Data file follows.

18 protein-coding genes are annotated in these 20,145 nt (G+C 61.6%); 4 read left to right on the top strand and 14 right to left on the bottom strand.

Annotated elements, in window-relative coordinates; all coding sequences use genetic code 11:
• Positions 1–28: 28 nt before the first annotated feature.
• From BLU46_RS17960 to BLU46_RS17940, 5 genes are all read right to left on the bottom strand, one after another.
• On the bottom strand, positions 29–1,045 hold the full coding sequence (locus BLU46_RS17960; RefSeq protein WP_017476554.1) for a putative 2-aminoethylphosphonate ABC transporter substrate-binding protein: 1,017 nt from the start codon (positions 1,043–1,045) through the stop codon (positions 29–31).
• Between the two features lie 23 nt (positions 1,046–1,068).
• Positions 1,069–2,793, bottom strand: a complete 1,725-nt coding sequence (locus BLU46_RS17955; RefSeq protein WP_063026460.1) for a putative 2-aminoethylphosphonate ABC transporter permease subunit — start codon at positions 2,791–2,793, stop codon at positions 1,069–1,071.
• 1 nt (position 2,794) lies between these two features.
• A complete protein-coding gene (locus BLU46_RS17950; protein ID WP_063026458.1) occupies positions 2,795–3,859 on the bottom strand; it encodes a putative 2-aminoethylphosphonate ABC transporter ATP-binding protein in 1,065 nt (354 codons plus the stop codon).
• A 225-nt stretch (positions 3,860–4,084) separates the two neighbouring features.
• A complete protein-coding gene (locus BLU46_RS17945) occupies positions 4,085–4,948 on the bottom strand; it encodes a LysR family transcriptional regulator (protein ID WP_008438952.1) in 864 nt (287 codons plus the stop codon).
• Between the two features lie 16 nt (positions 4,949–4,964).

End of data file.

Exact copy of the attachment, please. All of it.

18 protein-coding genes are annotated in these 20,145 nt (G+C 61.6%); 4 read left to right on the top strand and 14 right to left on the bottom strand.

Annotated elements, in window-relative coordinates; all coding sequences use genetic code 11:
• Positions 1–28: 28 nt before the first annotated feature.
• From BLU46_RS17960 to BLU46_RS17940, 5 genes are all read right to left on the bottom strand, one after another.
• On the bottom strand, positions 29–1,045 hold the full coding sequence (locus BLU46_RS17960; RefSeq protein WP_017476554.1) for a putative 2-aminoethylphosphonate ABC transporter substrate-binding protein: 1,017 nt from the start codon (positions 1,043–1,045) through the stop codon (positions 29–31).
• Between the two features lie 23 nt (positions 1,046–1,068).
• Positions 1,069–2,793, bottom strand: a complete 1,725-nt coding sequence (locus BLU46_RS17955; RefSeq protein WP_063026460.1) for a putative 2-aminoethylphosphonate ABC transporter permease subunit — start codon at positions 2,791–2,793, stop codon at positions 1,069–1,071.
• 1 nt (position 2,794) lies between these two features.
• A complete protein-coding gene (locus BLU46_RS17950; protein ID WP_063026458.1) occupies positions 2,795–3,859 on the bottom strand; it encodes a putative 2-aminoethylphosphonate ABC transporter ATP-binding protein in 1,065 nt (354 codons plus the stop codon).
• A 225-nt stretch (positions 3,860–4,084) separates the two neighbouring features.
• A complete protein-coding gene (locus BLU46_RS17945) occupies positions 4,085–4,948 on the bottom strand; it encodes a LysR family transcriptional regulator (protein ID WP_008438952.1) in 864 nt (287 codons plus the stop codon).
• Between the two features lie 16 nt (positions 4,949–4,964).